Economists are wrestling with explanations for why global economies are experiencing slower growth than in previous decades. In his column this morning, the New York Times‘s Neil Irwin offers some possibilities. He includes the following chart:
Lawrence Summers, whom Irwin cites, believes that we’ve entered a prolonged period of “secular stagnation,” or persistent low growth. Why? Again, potential answers abound.
As it happens, the low-growth phenomenon coincides with increasing income inequality. This leads to my own theory: there’s not enough money in more people’s hands to buy goods and services.
Wealth, as we know, accrues to Haves, leaving less and less for the Rest of Us. Where can the rich spend their money? We’ve seen them buy real estate, bidding up housing prices far beyond the reach of many. But most of the dollars have gone into financial instruments, especially derivatives. We’re talking about paper money, supported by a nearly infinite stream of account-receivables.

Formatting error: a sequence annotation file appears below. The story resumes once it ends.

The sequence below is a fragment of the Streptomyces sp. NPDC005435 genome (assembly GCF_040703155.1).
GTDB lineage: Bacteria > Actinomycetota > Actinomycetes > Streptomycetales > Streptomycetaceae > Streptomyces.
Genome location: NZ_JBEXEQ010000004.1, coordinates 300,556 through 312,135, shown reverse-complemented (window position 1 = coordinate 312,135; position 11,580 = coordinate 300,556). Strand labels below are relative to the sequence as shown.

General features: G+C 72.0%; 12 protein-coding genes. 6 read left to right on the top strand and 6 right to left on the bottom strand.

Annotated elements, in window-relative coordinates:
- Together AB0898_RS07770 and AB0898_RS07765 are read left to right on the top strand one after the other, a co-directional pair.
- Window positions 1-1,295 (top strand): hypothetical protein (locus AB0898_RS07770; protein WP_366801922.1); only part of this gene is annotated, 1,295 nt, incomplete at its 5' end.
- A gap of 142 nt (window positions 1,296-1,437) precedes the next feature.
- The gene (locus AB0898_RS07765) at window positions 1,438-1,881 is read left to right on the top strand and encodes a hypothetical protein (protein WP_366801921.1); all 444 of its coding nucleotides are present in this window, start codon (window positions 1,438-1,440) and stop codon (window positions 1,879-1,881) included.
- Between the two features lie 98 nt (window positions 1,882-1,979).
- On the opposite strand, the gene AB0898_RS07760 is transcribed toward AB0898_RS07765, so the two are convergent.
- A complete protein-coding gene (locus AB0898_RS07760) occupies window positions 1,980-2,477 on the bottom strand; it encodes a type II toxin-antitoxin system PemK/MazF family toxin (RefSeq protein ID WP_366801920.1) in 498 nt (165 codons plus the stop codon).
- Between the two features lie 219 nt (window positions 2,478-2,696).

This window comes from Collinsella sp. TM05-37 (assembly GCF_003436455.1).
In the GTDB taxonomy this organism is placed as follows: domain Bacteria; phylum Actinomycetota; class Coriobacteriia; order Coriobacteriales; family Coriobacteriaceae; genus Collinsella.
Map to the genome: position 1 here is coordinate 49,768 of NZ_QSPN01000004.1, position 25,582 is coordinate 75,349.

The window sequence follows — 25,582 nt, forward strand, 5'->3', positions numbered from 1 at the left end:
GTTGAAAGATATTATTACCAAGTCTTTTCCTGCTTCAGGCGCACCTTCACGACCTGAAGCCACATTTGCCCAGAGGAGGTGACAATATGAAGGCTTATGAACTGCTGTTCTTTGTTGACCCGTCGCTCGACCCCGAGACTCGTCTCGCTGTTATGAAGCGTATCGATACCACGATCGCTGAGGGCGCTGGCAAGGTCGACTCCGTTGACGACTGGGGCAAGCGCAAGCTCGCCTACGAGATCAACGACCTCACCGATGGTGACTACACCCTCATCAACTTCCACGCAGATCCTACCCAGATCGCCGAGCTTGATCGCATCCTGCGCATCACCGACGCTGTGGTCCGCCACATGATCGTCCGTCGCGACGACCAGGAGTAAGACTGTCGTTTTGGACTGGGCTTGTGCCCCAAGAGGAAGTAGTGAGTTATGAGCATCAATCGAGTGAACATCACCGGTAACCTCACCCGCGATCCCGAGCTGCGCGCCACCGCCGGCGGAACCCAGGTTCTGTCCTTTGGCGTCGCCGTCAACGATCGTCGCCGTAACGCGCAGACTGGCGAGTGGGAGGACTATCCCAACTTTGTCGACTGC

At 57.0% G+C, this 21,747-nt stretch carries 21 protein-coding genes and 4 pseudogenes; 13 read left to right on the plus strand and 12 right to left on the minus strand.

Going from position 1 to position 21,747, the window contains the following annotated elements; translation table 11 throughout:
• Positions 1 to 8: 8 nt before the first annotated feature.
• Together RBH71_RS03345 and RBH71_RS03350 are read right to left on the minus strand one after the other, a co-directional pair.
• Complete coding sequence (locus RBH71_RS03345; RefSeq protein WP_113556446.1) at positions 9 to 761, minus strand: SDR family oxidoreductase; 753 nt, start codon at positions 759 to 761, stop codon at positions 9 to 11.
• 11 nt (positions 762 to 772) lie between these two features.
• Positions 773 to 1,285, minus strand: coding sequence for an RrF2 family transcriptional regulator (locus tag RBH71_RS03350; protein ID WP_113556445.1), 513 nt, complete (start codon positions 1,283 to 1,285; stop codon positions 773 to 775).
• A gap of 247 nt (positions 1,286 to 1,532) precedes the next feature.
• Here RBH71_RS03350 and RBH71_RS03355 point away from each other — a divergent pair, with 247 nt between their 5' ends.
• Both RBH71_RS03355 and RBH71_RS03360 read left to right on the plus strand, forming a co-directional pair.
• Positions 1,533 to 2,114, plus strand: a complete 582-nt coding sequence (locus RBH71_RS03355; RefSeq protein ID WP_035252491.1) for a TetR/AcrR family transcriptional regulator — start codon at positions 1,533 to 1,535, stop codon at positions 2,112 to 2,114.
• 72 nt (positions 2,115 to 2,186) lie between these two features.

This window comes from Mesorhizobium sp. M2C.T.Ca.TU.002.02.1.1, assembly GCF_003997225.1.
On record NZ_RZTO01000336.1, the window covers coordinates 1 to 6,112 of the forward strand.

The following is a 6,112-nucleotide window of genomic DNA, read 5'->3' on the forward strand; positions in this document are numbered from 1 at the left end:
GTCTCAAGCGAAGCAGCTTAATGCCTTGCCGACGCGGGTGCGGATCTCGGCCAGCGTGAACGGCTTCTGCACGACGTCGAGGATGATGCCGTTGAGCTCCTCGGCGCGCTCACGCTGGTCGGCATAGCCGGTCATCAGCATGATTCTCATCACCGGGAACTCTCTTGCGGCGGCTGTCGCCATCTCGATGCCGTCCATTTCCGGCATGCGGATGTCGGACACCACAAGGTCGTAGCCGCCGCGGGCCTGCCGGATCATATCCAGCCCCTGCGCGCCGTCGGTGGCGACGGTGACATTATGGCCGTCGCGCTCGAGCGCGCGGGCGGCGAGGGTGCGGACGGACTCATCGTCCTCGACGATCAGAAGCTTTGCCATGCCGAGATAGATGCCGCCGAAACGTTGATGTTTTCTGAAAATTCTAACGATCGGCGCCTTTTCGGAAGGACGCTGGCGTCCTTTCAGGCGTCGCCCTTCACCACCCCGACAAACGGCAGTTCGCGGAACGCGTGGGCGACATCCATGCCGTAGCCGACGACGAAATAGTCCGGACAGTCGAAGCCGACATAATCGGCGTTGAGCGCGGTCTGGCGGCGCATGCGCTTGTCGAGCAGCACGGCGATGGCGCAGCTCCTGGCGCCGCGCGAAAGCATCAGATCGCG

Mr. Summers, in an interview, frames it as an inversion of “Say’s Law,” the notion that supply creates its own demand: that economywide, people doing the work to create goods and services results in their having the income to then buy those goods and services.
In this case, rather, as he has often put it: “Lack of demand creates lack of supply.”
His proposed solution is that the government sharply expand investment in infrastructure, which might provide a jolt of higher demand, which in turn could help the picture on supply — helping workers who build roads and bridges become reattached to the work force, for example. As it happens, increasing infrastructure spending is among the few economic policies advocated by both Hillary Clinton and Mr. Trump.
We shall see.